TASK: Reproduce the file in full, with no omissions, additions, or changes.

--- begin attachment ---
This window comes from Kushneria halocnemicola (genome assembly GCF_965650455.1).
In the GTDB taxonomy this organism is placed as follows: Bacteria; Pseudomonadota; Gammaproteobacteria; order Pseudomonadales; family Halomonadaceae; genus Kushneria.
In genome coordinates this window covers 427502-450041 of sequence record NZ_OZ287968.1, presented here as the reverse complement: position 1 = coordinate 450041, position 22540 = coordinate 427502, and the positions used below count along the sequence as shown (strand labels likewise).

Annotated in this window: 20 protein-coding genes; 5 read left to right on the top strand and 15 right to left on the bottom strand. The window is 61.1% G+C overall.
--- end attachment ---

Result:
This window comes from Kushneria halocnemicola (genome assembly GCF_965650455.1).
In the GTDB taxonomy this organism is placed as follows: Bacteria; Pseudomonadota; Gammaproteobacteria; order Pseudomonadales; family Halomonadaceae; genus Kushneria.
In genome coordinates this window covers 427502-450041 of sequence record NZ_OZ287968.1, presented here as the reverse complement: position 1 = coordinate 450041, position 22540 = coordinate 427502, and the positions used below count along the sequence as shown (strand labels likewise).

Annotated in this window: 20 protein-coding genes; 5 read left to right on the top strand and 15 right to left on the bottom strand. The window is 61.1% G+C overall.